Alicia and Sarah meet, but their encounter doesn’t go well for them. Sarah tells Alicia about Leo de Vere taking over the company and Guy supporting it. Alicia thinks that what Sarah is trying to do is to drive a wedge between her and her son, so she takes umbrage and leaves in a huff.
The novel then moves back in time as Sarah reminisces her life and relationship with Gilbert Morse and the Baileys. The memories start when Sarah was nine years old. Little Sarah lived with her mother alone since her father, who was a soldier, died in India. Her mother, Rachel, works for Gilbert Morse, or rather his wife, as a seamstress. Gilbert has been married twice, and Rachel first worked for Rose Morse, who I imagine is Alicia’s mother, and when she died, Gilbert remarried, and his wife, Blanche Morse, is Leo de Vere’s mother. We know that Rachel found Rose Morse easier that the present Mrs Morse.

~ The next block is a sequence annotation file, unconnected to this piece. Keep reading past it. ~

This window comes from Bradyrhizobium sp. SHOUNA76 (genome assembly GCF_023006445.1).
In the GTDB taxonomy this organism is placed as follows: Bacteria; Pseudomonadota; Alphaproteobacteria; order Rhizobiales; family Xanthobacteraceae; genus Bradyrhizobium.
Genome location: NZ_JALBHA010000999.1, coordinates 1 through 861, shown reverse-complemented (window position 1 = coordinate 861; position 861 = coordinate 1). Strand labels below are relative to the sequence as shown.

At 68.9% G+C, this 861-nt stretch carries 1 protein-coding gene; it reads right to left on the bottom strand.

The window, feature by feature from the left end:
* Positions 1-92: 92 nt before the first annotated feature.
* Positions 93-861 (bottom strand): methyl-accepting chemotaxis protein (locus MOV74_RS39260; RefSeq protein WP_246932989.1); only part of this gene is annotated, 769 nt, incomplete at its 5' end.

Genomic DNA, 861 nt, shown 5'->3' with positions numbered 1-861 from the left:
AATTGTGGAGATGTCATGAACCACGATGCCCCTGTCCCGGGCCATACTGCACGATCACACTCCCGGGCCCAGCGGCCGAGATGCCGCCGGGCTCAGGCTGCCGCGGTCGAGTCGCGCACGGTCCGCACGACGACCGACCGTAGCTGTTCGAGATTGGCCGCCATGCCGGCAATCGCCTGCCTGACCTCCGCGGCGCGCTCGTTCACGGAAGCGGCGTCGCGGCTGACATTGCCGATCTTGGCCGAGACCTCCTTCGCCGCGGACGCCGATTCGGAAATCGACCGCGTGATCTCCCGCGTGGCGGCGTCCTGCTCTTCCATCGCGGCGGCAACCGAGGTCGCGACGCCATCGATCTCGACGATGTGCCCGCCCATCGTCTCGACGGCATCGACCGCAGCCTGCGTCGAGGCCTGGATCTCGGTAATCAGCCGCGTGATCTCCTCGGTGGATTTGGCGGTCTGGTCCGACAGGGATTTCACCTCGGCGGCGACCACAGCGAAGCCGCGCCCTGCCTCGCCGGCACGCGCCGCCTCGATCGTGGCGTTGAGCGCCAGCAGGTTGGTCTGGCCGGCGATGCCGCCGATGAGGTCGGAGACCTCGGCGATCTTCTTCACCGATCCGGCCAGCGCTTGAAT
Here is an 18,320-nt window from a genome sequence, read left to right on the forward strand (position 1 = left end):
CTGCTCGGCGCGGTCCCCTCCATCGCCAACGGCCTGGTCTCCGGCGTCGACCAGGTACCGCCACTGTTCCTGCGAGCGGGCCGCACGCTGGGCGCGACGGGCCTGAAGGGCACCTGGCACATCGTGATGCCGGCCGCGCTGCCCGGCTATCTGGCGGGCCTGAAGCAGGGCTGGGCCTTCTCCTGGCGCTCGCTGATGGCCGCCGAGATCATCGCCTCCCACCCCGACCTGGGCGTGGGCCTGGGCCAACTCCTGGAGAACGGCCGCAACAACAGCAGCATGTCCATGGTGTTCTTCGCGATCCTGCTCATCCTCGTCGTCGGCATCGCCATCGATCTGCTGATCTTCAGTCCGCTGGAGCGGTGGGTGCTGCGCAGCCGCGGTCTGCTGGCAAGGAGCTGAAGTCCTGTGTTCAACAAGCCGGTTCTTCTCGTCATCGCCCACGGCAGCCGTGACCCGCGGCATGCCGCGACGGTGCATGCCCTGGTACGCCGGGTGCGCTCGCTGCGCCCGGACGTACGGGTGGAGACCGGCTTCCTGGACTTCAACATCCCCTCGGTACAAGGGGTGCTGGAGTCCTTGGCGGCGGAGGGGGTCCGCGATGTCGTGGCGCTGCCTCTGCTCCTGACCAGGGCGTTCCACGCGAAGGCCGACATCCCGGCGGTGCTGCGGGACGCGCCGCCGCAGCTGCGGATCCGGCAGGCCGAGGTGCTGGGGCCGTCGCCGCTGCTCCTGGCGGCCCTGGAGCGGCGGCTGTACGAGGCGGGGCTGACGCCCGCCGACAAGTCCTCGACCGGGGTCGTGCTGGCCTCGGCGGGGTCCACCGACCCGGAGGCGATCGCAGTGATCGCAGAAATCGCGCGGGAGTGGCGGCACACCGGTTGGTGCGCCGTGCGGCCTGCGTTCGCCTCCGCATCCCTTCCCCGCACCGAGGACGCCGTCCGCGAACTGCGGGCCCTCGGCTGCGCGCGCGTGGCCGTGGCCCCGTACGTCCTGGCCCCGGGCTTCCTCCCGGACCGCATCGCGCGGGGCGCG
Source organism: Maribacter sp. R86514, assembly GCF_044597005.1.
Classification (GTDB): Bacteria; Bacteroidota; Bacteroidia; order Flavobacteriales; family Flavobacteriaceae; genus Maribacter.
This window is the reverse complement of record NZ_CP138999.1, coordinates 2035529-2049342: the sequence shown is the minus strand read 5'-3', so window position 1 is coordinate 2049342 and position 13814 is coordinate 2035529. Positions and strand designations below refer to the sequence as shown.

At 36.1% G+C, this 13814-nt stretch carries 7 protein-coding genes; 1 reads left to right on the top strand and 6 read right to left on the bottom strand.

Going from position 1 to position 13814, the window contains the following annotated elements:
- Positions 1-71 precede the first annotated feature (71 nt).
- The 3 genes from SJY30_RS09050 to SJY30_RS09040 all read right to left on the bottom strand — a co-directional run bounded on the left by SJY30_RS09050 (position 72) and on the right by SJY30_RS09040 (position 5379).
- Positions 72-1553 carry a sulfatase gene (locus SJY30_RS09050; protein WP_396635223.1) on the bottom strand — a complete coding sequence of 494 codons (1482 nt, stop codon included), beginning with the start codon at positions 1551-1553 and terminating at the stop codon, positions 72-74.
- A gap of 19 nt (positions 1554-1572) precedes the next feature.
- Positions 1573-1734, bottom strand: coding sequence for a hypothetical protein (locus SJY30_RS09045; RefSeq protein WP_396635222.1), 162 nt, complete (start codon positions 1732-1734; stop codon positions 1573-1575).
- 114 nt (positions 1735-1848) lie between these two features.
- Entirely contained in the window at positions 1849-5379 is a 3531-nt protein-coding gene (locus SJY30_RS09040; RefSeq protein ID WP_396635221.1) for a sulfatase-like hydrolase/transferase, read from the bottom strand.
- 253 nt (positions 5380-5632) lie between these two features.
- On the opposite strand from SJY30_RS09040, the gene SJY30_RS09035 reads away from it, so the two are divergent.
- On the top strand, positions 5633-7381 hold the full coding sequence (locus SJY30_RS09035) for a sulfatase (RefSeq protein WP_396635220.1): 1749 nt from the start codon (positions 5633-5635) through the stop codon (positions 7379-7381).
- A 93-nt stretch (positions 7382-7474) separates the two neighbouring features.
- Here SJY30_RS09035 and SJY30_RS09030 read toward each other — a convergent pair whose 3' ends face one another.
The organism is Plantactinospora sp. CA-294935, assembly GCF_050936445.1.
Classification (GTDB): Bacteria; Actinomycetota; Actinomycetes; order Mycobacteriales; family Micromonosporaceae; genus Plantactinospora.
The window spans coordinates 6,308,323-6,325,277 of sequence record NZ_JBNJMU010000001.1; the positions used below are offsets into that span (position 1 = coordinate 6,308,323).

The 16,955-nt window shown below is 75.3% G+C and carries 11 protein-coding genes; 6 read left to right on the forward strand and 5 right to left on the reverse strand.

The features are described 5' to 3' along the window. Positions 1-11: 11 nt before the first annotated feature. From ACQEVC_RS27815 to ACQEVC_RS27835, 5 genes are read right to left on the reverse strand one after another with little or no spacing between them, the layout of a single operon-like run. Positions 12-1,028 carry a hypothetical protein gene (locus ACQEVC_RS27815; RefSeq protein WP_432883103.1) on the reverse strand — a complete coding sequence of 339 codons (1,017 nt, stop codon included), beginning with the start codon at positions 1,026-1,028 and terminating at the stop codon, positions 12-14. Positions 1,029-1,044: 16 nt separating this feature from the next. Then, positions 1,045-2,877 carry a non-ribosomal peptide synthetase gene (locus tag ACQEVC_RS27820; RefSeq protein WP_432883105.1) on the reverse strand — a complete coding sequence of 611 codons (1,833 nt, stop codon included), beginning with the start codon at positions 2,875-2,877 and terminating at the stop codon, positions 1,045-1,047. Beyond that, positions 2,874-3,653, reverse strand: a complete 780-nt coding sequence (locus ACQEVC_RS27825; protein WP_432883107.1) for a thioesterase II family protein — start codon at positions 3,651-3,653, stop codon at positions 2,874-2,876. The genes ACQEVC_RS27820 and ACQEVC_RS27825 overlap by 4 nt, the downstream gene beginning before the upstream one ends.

As Sarah and her best friend are on their way back from school, Sarah tells her that her mother is sick, and when she gets home, she finds her mother in bed. She hasn’t moved all day, and then when Sarah tells her mother that she should call the doctor, Rachel says that she should tell Gilbert Morse, who she describes as a decent, nice man. When Mrs Stickman, her friend’s mother, appears, the woman tells Sarah to call the doctor. Little Sarah runs to the doctor’s, but when she knocks at the door, she is told that he is out. So remembering what her mother told her, she runs to find Mr Morse, who appears in his motor car. Sarah is apprehensive, but eventually tells him. Gilbert Morse knows where the doctor is, so he takes Sarah to find him. Yet, when the doctor gets to Sarah’s house, it is too late. Her mother is dead.
Then Gilbert makes arrangements for Sarah to live with Amos Pugh and his wife. Amos runs his state, and his wife, Bertha, is a dragon of a woman. The woman has always scorned her husband because he has failed to get his own farm, and she also blames him for not giving her the children she wanted. Now when Amos tells her that Gilbert Morse wants him to take in Sarah, Bertha blows a gasket. Yet, when Gilbert appears with Sarah, the woman is appeased when Gilbert tells her that he will pay for Sarah’s upkeep.
I like to learn more about the history of these characters. I am afraid that little Sarah won’t have it easy with Bertha Pugh. I am curious to know how Sarah gets from poverty to becoming the owner of the state.